The Notebook File Structure
One of the most important features of PieceWorx Writing Studio (in my opinion) is
the open file structure which uses common standards.
The reason this is important--and this may sound unlikely coming from the creator
of PieceWorx Writing Studio--is that you do not need PieceWorx Writing Studio to
get access to you content.
I very rarely purchase a software program from a company, for work I could spend
thousands of hours creating, unless I know I could still get to my content without
the program. All sorts of things can happen with technology that could cause a program
to stop working. One of the most common scenarios is upgrading your operating system.
If that company goes out of business and their file type is proprietary, then I
have lost all of my work.
With PieceWorx Writing Studio you always have access to your files!
The .nbook file type is really just a zip file. All you need to do to see the insides
of the file is to append the .zip extension to the end of the notebook filename.
Most modern operating systems, including Windows, allow you to explore .zip files
the same way you would explore the regular file system.
Additionally, inside of the .nbook file, all of your content pages are stored as
RTF files, possibly the most widely supported type of word processing document besides
pure text. Any popular word processing program can read your RTF content files.
Inside the Notebook File
In the following screen capture, I am looking at the inside of the notebook file
using just the Windows operating system. All I had to do was rename MyNotebook2.nbook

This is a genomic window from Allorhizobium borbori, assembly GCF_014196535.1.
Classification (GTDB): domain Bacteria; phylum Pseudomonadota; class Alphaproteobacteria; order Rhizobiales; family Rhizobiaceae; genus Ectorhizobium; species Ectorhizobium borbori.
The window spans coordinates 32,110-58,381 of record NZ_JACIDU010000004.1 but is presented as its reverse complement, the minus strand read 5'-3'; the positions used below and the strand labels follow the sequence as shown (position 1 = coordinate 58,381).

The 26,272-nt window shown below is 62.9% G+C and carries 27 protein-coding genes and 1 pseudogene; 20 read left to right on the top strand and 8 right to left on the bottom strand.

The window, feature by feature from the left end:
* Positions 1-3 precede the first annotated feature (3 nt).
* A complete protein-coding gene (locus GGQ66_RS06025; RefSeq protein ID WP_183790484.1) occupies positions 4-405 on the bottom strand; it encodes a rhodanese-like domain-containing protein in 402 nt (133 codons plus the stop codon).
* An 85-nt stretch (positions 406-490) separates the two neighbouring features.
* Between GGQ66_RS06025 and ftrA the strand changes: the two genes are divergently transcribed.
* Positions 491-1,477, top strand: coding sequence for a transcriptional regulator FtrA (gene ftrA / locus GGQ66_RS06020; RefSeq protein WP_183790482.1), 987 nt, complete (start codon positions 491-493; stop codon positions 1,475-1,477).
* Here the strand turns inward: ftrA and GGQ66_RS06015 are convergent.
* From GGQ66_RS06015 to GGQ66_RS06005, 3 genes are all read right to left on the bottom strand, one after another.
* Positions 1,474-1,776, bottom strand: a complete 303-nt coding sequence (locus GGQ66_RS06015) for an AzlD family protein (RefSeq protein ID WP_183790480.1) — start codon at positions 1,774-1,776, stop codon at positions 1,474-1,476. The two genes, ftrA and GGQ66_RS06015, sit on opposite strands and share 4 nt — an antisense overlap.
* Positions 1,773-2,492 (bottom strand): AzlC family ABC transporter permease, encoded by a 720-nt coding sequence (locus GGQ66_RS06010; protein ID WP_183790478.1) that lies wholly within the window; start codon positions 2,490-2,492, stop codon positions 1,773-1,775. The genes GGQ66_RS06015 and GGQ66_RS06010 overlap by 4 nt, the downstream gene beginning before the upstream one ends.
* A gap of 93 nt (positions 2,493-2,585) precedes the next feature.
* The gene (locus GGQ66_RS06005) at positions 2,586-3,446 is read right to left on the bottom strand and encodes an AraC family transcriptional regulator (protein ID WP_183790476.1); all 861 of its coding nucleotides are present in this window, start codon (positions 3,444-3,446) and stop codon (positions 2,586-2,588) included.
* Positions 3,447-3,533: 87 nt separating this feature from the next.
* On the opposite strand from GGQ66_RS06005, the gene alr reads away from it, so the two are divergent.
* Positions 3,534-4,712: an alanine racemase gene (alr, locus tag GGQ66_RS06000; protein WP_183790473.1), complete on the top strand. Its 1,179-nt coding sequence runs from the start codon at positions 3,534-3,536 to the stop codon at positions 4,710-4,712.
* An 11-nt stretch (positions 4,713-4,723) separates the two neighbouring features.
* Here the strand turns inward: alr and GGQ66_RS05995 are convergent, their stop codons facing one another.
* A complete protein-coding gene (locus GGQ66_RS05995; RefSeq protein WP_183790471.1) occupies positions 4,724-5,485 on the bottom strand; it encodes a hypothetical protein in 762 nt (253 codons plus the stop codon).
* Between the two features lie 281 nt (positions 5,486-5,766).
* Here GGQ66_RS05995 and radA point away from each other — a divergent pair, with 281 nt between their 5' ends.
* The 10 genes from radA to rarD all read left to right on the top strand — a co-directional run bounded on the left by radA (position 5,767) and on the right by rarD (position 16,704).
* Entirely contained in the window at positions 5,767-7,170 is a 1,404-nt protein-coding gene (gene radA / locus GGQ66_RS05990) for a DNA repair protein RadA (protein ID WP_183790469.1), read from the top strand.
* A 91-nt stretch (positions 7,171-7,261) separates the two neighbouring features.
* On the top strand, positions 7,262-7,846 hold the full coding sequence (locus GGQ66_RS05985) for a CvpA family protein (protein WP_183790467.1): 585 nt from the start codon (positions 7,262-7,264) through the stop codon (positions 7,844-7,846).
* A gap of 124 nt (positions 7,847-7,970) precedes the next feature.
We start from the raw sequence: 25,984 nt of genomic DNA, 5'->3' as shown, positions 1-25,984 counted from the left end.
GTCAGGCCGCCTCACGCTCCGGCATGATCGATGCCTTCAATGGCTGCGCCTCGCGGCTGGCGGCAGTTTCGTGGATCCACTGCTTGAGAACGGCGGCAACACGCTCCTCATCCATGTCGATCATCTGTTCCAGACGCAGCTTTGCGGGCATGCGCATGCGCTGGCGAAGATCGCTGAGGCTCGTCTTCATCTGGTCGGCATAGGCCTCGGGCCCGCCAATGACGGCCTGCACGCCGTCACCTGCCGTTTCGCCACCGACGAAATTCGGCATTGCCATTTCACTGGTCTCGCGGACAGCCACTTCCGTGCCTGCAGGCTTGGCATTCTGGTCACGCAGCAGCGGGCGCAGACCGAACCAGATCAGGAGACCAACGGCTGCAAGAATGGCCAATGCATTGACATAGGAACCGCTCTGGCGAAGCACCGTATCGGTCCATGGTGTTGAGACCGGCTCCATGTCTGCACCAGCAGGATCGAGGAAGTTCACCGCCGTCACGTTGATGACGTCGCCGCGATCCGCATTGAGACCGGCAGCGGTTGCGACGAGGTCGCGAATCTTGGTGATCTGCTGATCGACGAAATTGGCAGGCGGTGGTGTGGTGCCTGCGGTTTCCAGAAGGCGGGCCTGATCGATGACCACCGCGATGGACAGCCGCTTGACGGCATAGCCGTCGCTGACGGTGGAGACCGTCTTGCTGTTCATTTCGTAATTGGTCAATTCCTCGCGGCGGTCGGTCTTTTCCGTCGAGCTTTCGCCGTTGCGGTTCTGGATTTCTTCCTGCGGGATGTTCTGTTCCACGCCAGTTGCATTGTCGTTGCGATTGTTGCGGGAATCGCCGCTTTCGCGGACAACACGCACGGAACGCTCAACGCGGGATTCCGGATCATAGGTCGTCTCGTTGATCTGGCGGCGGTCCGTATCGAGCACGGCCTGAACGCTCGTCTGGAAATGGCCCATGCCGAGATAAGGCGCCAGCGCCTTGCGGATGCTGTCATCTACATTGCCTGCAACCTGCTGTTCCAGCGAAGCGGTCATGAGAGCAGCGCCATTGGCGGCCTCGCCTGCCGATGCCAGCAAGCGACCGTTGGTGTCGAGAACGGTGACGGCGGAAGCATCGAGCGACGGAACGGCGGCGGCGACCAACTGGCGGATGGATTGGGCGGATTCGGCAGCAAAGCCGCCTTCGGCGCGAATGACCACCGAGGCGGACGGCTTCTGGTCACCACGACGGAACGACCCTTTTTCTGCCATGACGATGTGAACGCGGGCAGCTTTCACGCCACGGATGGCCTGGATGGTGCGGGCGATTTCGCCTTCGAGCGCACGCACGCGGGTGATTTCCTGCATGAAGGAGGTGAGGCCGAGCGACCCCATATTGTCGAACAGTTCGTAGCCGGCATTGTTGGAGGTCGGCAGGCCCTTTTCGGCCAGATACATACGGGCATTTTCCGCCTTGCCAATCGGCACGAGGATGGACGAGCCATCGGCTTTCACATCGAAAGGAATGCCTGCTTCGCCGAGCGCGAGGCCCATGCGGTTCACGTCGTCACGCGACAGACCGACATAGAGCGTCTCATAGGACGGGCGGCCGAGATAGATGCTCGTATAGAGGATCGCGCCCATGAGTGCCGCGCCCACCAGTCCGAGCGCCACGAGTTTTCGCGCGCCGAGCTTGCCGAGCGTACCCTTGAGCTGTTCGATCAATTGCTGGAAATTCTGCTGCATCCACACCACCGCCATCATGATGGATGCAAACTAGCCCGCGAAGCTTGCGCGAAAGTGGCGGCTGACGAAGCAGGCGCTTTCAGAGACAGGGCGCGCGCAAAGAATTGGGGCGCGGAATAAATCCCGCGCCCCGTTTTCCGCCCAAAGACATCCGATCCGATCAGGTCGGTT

You can see two top-level folders inside the file named Content and System.
The Content folder is where all of your created pages reside. The System
folder is for settings and other files needed by PieceWorx Writing Studio to do
Drilling down into the system folder we can see some of the files it contains which
include custom dictionary files, user defined quick fonts, other user settings and
the very important Index.xml file which contains information about each
of your pages.
I recommend that you do not modify any of these files unless you understand
what you are doing and have backups of your notebook file. Also, things can change
between program versions, so a hack that might have worked in version 1.0 may
not continue to work in 2.0.
You will likely never have a need to modify these files and probably don't even
care, but I'm sure there are others like me who enjoy knowing what goes on behind
the scenes. (Get it? Scenes. Like scenes in your novel? ... Awww, come on. That
In the screen capture below you can see your content files stored as RTF documents.
The file names contain both the name you assigned in PieceWorx Writing Studio and
a trailing number which is used internally for managing the files. The files and
folders reflect the hierarchical structure of your notebook.
When you are done exploring the notebook file, remember to remove the .zip extension
from the file name so that PieceWorx Writing Studio will be able to open it. It
must have .nbook as the last extension in order to be opened by PieceWorx Writing